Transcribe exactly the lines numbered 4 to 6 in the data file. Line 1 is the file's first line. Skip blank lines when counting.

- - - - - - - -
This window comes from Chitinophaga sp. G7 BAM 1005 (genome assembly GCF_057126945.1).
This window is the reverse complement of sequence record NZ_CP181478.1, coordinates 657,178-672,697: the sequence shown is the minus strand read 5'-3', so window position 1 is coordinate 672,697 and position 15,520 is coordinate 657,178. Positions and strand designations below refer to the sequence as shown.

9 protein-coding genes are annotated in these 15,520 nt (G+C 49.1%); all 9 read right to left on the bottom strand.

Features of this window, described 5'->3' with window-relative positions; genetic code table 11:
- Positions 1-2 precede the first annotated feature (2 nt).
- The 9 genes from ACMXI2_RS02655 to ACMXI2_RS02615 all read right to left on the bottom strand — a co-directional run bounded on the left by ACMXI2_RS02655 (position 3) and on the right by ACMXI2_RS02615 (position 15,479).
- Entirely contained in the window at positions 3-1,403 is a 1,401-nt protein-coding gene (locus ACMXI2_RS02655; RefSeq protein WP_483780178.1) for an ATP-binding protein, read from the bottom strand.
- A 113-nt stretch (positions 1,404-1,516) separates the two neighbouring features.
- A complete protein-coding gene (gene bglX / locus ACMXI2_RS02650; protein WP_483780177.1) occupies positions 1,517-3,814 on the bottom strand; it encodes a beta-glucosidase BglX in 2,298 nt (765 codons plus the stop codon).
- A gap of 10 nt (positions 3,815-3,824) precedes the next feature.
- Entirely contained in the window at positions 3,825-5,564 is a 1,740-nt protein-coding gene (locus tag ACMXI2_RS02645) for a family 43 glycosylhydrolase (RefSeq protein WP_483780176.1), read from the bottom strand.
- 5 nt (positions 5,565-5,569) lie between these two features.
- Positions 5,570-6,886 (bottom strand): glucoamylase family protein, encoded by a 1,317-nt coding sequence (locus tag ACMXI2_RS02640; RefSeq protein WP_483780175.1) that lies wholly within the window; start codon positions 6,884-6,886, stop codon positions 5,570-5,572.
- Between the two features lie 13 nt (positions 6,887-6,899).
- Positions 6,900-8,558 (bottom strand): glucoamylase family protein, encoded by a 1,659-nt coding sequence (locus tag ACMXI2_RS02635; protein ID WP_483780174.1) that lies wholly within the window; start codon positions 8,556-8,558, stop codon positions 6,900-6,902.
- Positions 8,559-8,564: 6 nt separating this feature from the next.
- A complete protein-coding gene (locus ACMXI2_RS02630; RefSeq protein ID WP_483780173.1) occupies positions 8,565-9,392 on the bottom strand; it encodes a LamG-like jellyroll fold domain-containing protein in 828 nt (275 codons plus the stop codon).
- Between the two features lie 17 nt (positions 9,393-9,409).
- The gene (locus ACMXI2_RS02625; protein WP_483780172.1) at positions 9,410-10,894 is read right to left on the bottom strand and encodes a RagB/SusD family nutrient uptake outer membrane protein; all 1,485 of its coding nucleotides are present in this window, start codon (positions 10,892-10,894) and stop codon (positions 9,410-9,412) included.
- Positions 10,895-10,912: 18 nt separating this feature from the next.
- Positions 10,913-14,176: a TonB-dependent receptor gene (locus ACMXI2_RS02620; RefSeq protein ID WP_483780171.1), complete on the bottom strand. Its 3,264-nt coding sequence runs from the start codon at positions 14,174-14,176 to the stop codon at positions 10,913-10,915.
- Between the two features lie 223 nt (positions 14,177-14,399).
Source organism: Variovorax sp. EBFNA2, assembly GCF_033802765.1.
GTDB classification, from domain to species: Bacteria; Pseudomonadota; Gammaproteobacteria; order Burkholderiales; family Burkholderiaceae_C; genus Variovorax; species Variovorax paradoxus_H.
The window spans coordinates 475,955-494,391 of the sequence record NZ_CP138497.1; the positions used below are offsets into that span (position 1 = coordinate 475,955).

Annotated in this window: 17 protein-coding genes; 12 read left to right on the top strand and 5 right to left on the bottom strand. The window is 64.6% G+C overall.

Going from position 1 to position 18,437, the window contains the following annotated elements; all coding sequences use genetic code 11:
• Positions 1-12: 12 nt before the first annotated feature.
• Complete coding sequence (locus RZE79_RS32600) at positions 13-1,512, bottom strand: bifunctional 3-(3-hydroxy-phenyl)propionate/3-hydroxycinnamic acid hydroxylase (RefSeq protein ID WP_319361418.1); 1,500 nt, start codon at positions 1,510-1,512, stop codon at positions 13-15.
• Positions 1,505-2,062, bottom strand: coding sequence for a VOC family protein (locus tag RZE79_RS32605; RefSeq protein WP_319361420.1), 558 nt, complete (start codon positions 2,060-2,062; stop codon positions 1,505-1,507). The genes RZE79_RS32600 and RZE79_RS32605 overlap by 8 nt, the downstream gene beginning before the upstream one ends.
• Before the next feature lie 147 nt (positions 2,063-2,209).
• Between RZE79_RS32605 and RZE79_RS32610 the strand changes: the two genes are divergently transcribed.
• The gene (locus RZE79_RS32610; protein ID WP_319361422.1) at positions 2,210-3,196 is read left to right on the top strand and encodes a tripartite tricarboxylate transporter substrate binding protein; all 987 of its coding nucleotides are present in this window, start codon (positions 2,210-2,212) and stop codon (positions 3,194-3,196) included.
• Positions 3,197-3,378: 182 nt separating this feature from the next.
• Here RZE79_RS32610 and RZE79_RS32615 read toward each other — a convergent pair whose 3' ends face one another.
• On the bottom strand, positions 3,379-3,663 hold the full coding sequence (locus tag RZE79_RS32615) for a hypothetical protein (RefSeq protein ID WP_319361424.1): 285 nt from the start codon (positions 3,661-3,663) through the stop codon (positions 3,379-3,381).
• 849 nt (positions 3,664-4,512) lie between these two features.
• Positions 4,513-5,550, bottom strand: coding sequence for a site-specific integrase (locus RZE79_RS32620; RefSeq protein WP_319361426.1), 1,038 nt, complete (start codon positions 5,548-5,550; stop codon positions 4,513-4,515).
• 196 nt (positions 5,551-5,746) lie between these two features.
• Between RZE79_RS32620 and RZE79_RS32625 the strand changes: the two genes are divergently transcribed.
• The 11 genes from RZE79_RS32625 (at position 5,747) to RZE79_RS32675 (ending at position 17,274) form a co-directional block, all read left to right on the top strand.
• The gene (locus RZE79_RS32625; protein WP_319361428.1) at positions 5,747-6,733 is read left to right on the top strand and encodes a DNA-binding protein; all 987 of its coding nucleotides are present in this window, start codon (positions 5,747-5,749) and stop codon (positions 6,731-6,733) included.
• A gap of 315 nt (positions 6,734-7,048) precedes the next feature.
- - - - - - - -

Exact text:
Features of this window, described 5'->3' with window-relative positions; genetic code table 11:
- Positions 1-2 precede the first annotated feature (2 nt).
- The 9 genes from ACMXI2_RS02655 to ACMXI2_RS02615 all read right to left on the bottom strand — a co-directional run bounded on the left by ACMXI2_RS02655 (position 3) and on the right by ACMXI2_RS02615 (position 15,479).